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The Latest Debtfree DIGI

Thursday, March 31, 2011

Supreme Court of Appeal re Nedbank V NCR

The Supreme Court of Appeal has dismissed several appeals dealing with the interpretation of the National Credit Act 34 of 2005 and confirmed the judgment and declaratory orders of Du Plessis J in the Pretoria high court.

Three matters were decided.

First, the Supreme Court of Appeal held that a notice in terms of s 129(1)(a) prevented a consumer from applying for a debt review in respect of that specific credit agreement because by giving such notice the credit provider ‘has proceeded to take the steps contemplated in section 129 to enforce that agreement’ 86(2)). It stated that such accounts could only be included if they are heard by a court which makes a section 85 (NCA) ruling to have this then also included in a debt review.

Secondly, the Supreme Court of Appeal held that a debt counsellor must make an application in terms of the Rules of the Magistrates’ Court when he issues a proposal in terms of s 86(7)((c) to the Magistrate’s Court in respect of a consumer who is over-indebted.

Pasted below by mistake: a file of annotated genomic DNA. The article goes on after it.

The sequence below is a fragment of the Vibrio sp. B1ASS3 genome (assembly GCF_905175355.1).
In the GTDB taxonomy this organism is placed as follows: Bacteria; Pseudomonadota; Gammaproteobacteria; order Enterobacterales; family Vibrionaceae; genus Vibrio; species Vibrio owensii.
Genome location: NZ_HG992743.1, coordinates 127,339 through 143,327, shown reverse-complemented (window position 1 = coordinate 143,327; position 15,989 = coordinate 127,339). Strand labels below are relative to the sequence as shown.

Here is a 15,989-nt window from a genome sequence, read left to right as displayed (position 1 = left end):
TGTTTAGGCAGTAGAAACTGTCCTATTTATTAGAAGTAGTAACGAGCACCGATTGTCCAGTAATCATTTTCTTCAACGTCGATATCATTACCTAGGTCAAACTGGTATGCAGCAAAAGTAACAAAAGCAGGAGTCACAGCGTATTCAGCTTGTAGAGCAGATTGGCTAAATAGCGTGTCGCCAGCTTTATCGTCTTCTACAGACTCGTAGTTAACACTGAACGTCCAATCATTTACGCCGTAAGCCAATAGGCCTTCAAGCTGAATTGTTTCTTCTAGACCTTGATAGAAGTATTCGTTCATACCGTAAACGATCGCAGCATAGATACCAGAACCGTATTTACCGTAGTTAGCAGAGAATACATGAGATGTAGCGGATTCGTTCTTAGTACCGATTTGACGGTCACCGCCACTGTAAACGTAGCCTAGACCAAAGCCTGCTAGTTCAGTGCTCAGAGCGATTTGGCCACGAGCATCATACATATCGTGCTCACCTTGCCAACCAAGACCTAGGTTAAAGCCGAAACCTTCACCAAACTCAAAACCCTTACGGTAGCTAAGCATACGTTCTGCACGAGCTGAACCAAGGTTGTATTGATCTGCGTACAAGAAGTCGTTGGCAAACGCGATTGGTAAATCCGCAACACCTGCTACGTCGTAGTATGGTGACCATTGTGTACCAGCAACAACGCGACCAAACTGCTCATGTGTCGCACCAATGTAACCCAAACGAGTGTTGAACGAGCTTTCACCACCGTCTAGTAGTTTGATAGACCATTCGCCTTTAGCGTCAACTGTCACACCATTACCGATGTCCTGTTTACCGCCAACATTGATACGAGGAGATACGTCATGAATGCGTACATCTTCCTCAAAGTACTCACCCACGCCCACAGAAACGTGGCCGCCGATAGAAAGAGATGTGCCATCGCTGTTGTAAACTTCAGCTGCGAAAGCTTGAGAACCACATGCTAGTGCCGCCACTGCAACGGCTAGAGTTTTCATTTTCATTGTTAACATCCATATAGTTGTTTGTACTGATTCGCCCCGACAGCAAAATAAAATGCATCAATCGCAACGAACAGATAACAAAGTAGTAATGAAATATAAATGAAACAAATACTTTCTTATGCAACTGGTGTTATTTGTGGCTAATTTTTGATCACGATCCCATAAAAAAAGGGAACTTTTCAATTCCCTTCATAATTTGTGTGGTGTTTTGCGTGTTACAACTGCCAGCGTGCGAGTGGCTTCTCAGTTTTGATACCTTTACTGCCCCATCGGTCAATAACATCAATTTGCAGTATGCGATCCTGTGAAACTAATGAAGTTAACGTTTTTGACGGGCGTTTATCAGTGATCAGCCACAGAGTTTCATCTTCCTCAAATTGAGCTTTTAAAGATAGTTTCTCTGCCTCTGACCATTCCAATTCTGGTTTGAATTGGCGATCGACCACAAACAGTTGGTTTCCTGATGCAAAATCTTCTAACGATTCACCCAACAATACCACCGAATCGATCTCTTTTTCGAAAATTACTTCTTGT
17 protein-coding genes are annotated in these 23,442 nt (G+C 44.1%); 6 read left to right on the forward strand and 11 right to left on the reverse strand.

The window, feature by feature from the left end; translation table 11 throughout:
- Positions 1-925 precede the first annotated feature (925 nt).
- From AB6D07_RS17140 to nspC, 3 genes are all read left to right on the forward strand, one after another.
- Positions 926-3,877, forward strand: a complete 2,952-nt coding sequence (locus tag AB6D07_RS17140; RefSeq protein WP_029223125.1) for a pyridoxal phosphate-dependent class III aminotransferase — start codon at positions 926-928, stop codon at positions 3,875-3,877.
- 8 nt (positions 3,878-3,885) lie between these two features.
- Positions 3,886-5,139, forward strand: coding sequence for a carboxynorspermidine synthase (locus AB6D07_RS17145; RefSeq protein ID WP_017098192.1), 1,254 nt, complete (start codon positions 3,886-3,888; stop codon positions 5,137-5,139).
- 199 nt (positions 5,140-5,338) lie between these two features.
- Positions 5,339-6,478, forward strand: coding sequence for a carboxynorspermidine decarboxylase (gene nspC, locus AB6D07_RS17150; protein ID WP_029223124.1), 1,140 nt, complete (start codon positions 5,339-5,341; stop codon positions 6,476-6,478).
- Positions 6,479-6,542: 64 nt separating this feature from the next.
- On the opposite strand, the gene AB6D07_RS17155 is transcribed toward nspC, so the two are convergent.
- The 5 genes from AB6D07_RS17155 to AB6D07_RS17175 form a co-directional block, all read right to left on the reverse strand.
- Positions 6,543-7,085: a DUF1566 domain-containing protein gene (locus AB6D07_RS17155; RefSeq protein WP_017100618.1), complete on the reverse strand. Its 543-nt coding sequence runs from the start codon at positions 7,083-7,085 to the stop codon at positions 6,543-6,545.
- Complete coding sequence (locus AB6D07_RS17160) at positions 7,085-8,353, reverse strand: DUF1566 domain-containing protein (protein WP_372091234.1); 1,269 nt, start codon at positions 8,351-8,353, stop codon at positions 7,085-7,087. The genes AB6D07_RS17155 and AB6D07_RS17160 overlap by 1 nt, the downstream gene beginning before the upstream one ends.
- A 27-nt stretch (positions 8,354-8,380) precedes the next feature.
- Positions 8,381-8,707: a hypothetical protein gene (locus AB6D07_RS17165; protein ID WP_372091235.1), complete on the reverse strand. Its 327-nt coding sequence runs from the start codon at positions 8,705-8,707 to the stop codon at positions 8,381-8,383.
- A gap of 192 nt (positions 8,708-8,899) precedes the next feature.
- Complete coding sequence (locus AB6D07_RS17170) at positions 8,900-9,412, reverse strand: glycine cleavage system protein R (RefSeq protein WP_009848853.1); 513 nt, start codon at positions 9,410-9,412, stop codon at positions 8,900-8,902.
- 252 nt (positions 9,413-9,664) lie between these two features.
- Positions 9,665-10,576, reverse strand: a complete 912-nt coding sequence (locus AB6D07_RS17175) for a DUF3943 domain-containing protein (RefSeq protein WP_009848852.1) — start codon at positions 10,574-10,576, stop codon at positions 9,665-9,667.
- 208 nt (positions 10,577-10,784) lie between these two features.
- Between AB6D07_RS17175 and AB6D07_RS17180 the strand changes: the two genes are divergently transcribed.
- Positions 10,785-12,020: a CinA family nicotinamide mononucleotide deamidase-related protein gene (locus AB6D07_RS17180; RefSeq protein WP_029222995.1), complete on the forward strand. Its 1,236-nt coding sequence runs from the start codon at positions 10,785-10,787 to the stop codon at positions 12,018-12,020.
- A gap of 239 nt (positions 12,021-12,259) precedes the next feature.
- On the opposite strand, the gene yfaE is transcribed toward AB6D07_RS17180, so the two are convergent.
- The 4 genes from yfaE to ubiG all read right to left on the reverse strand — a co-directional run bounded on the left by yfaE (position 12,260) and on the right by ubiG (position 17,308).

Thirdly, the Supreme Court of Appeal held that s 103(5) abolished the common law rule, known as the in duplum rule, in terms of which arrear and unpaid interest runs until it reached an amount equal to the outstanding capital sum. The subsection also did away with the rule that the in duplum rule is suspended pending litigation between the parties. Section 103(50) now governs the position which means that all the charges (and not only interest) ‘that accrue during the time that a consumer is in default under the credit agreement may not exceed the unpaid balance of the principal debt under that credit agreement as at the time that the default occurs.’ Which is good news for consumers.

1 comment:

  1. ....Even though that interest is the “live blood” of finance, the default consumer is better off than the onus person paying his loan/s…..the defaulter’s get protected and not the Credit provider. It will be better to side step your dept and die with it!……the in duplum rule is pathetic and keep the credit provider out of his money!The consumer knows it, and will use it to their own advantage …How can a person lend R3000 and only be accountable after 10 years, or more, for R6000 , cost included???????????